I was in Breckenridge photographing the International Snow Sculptures. To keep from disturbing the crowds, I decided to take pictures during the evening.
The Gold prize winner
This one was titled “Rhonda and Her Recycling Robo-Octopus”. While there were many excellent pieces of art, I suspect that this one would tackle the fancy of the Big Bang crowd the most.
For those of you interested, I did use a tripod and a 2.5 second exposure.
Last night I went out with Jason Odell in a class about night photography. Jason’s classes are lots of fun, so we ended up at the windmill site outside Liimon, CO, where he encouraged us to shoot star trails and the Milky Way. He came out with a technique for shooting star trails where you don’t have to invest in an external multifunction remote. Of course I have the Nikon MC-36A but his suggestion had less background light, so to my eye it looked better. He suggested shooting 30 second intervals, which most cameras can do with a simple remote and setting the camera to continuous high. Then you will need to import these into a layered workflow. Adobe Photoshop, and On1’s Perfect Photo Suite would work for this. If you want to use Phase One’s Capture One Pro, you are limited to 16 layers so using the multifunction remote would be better. There’s also a new tool Affinity Photo for Mac that can deal with many layers, but I haven’t got much experience with that too.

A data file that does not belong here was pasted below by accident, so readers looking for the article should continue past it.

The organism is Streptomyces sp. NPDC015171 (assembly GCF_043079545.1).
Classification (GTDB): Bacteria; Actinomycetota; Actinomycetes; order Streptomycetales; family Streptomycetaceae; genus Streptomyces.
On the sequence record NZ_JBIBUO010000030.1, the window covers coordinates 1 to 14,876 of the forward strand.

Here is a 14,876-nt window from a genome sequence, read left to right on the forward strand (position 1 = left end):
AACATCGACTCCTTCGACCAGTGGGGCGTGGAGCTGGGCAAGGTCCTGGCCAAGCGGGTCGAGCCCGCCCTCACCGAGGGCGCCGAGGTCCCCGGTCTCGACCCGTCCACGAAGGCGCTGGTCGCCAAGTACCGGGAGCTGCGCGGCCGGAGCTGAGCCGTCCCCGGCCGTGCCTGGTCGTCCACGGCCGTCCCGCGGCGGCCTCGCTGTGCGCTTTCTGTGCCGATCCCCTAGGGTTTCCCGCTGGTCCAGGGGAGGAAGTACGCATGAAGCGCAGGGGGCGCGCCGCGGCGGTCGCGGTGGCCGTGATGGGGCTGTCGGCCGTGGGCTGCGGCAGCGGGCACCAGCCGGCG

One of the things I wanted to do last night was experiment with star stacking, so shots of the Milky Way were what I was concentrating on.
Milky Way at Windmill site
If you stack multiple shots, and adjust them for motion of the earth, you can reduce the noise. The key is to mask out the ground, so you don’t get multiple images of the sky. The tool I used here was StarryNightStacker which runs on the Mac. Mike Berensen has another technique that you can use with photoshop by it self, but it takes a bit longer.
Here I took 5 pictures at F/2.8 and 25 seconds. I was using my Rokinon 14 mm manual focus lens. The really nice thing about that lens, is infinity is at the stop, so the problems of focusing in the dark are decreased. Being a wide angle lens, I ran the shots through DXO Optics to remove the geometric distortion.
I was working on upgrading my iMac, and ran across this picture on my data drive.
Denver City Park Fountain
This is a pictures from about 4 or 5 years ago, shortly after they restored the lights. Took this with my D200.